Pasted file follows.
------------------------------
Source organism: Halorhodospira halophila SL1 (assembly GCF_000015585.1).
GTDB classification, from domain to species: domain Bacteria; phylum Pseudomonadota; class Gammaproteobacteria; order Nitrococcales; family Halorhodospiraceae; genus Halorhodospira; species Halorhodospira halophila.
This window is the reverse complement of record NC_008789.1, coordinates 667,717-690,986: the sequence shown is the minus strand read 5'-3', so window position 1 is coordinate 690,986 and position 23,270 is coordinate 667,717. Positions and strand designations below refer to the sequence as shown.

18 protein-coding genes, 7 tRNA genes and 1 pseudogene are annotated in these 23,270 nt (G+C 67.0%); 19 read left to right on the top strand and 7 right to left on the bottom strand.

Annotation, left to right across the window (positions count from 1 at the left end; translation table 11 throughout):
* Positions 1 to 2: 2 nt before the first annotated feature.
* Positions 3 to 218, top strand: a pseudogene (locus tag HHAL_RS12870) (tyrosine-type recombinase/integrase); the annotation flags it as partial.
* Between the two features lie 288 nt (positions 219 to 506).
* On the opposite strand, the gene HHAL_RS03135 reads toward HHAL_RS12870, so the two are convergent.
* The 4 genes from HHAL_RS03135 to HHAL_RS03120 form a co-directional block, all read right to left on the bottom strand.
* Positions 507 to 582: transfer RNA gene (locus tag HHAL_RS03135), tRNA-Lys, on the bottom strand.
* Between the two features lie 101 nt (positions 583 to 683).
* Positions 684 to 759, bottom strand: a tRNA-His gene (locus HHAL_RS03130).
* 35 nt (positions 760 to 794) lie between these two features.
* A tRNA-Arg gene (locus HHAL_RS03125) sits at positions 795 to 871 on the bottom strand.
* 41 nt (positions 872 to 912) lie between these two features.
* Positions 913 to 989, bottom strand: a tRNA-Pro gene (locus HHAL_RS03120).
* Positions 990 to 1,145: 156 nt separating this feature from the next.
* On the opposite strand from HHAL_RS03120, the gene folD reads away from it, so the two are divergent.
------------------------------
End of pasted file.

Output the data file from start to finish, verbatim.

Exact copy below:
Source organism: Halorhodospira halophila SL1 (assembly GCF_000015585.1).
GTDB classification, from domain to species: domain Bacteria; phylum Pseudomonadota; class Gammaproteobacteria; order Nitrococcales; family Halorhodospiraceae; genus Halorhodospira; species Halorhodospira halophila.
This window is the reverse complement of record NC_008789.1, coordinates 667,717-690,986: the sequence shown is the minus strand read 5'-3', so window position 1 is coordinate 690,986 and position 23,270 is coordinate 667,717. Positions and strand designations below refer to the sequence as shown.

18 protein-coding genes, 7 tRNA genes and 1 pseudogene are annotated in these 23,270 nt (G+C 67.0%); 19 read left to right on the top strand and 7 right to left on the bottom strand.

Annotation, left to right across the window (positions count from 1 at the left end; translation table 11 throughout):
* Positions 1 to 2: 2 nt before the first annotated feature.
* Positions 3 to 218, top strand: a pseudogene (locus tag HHAL_RS12870) (tyrosine-type recombinase/integrase); the annotation flags it as partial.
* Between the two features lie 288 nt (positions 219 to 506).
* On the opposite strand, the gene HHAL_RS03135 reads toward HHAL_RS12870, so the two are convergent.
* The 4 genes from HHAL_RS03135 to HHAL_RS03120 form a co-directional block, all read right to left on the bottom strand.
* Positions 507 to 582: transfer RNA gene (locus tag HHAL_RS03135), tRNA-Lys, on the bottom strand.
* Between the two features lie 101 nt (positions 583 to 683).
* Positions 684 to 759, bottom strand: a tRNA-His gene (locus HHAL_RS03130).
* 35 nt (positions 760 to 794) lie between these two features.
* A tRNA-Arg gene (locus HHAL_RS03125) sits at positions 795 to 871 on the bottom strand.
* 41 nt (positions 872 to 912) lie between these two features.
* Positions 913 to 989, bottom strand: a tRNA-Pro gene (locus HHAL_RS03120).
* Positions 990 to 1,145: 156 nt separating this feature from the next.
* On the opposite strand from HHAL_RS03120, the gene folD reads away from it, so the two are divergent.